Mardi Gras was observed for the first time in the New World in 1703 by French pioneers living at the site of the first settlement of Mobile. In 1711, the first carnival parade in North America took place in Mobile. This parade was low-tech; revellers pulled a papier-mache bull down Dauphin Street. In 1830, things escalated. A group of sports led by one Michael Kraft woke up the mayor, having first raided a hardware store for cowbells and rakes. Rather than opening fire, the mayor welcomed the celebrants; thus was born the Cowbellian de Rakin Society, the first parading society in America. Today, the Port City boasts more than 60 mystic societies, some parading and some non-parading, yet all ready to party.
The best place to find out about Mardi Gras in Mobile is the Mobile Carnival Museum. Opened in 2005 in an elegant downtown mansion, the Museum has as its aim the celebration of the two faces of Mardi Gras—regal and raucous. Judi Gulledge, Executive Director of the Mobile Carnival Association, says that visitors are surprised by “the amount of pomp and circumstance” that accompanies Mardi Gras in Mobile. They know about parades; they don’t know about the celebration’s royal aspect—the elaborate carnival courts, complete with crowns, sceptres and massive, bejeweled robes and trains. All Mobile’s mystic organizations have their own royalty, but things really get regal with the public coronations of the King and Queen of Mardi Gras.
Both the Mobile Carnival Association and the Mobile Area Mardi Gras Association host coronations which National Geographic magazine compares to the ceremonial launching of European heads of state. Visitors to the Museum can gape at fourteen galleries full of gorgeous, elaborate trains and other regalia—all made locally, all customized to reflect the monarch’s personality, lineage or lifestyle. “Each train tells a story” says Judi, featuring everything from quail hunting to an image of the Palace of Versailles.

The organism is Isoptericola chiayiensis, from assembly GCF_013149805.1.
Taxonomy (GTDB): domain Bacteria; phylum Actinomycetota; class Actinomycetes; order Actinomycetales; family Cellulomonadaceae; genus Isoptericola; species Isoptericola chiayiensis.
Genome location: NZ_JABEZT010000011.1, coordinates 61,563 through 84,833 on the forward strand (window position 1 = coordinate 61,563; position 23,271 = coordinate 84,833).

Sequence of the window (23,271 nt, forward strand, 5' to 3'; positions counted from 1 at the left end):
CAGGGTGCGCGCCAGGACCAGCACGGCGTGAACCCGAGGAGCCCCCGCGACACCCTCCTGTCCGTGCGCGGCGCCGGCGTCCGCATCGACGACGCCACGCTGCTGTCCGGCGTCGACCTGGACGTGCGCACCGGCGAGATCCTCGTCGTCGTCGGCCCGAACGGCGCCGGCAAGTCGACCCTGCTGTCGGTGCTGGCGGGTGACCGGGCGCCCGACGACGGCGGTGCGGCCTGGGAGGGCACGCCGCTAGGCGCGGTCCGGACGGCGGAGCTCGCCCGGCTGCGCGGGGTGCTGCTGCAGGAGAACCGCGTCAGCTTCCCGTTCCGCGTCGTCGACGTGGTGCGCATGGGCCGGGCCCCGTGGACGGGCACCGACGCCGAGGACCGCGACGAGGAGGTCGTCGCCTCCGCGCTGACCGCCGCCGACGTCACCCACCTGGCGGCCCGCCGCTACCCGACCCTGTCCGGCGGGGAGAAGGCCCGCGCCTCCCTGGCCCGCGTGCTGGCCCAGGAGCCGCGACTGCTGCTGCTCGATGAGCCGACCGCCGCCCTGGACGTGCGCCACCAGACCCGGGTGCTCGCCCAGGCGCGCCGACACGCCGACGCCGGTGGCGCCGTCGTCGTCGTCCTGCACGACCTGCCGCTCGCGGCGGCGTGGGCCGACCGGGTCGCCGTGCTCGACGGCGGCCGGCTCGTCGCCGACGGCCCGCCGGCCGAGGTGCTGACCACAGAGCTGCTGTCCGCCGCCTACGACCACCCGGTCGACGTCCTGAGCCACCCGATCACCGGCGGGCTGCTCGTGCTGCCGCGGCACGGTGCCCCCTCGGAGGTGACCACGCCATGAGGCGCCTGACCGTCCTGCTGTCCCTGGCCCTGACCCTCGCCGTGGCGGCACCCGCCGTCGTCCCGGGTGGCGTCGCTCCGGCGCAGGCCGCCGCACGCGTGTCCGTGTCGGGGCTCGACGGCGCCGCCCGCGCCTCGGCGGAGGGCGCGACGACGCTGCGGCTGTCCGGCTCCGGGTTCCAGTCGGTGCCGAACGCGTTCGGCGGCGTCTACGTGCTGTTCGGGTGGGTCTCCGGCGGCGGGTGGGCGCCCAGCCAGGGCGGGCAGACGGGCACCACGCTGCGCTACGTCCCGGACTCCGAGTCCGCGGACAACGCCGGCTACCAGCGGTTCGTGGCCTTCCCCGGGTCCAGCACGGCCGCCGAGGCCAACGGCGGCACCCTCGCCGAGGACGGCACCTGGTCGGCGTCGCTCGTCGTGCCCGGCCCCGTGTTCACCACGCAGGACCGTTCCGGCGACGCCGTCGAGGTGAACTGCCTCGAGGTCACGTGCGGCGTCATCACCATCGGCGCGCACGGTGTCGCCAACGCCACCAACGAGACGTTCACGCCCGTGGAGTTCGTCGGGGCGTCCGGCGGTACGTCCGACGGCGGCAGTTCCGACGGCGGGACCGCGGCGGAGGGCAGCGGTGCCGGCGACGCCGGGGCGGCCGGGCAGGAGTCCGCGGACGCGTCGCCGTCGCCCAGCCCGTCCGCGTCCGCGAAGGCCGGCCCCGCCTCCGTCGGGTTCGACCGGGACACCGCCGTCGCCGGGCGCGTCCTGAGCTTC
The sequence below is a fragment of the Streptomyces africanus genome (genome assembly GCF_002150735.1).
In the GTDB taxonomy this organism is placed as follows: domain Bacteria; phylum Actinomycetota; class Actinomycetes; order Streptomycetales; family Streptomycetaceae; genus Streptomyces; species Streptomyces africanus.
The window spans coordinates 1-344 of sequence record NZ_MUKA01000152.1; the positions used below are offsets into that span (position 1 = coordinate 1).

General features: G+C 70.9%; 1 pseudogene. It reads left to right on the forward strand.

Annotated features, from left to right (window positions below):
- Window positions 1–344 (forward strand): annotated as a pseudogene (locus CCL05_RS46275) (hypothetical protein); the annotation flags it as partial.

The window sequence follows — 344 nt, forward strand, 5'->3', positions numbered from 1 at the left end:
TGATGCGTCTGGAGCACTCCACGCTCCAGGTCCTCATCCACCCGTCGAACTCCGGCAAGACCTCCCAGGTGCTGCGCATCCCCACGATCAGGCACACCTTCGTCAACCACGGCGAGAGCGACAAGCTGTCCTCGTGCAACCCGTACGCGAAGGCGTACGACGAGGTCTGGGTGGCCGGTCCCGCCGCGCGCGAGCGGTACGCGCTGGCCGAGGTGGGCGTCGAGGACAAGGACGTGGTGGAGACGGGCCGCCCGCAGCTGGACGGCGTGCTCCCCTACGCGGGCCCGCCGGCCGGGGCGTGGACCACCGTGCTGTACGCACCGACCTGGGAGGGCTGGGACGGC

Mardi Gras’ season of hilarity cranks up sometime after January 6 (Epiphany) and culminates on Mardi Gras Day, which this year falls on February 28. If you’re not content to watch from the sidelines, show up on February 26 for the Joe Cain Day Parade, billed as the largest street party in the country and open to everyone.
The Mobile Carnival Museum, located at 355 Government Street in downtown Mobile, is open Monday, Wednesday, Friday and Saturday, as well as every other Thursday during Mardi Gras.
For more information check the website at www.mobilecarnivalmuseum.com.
Photos by Mobile Carnival Association and Kathie Farnell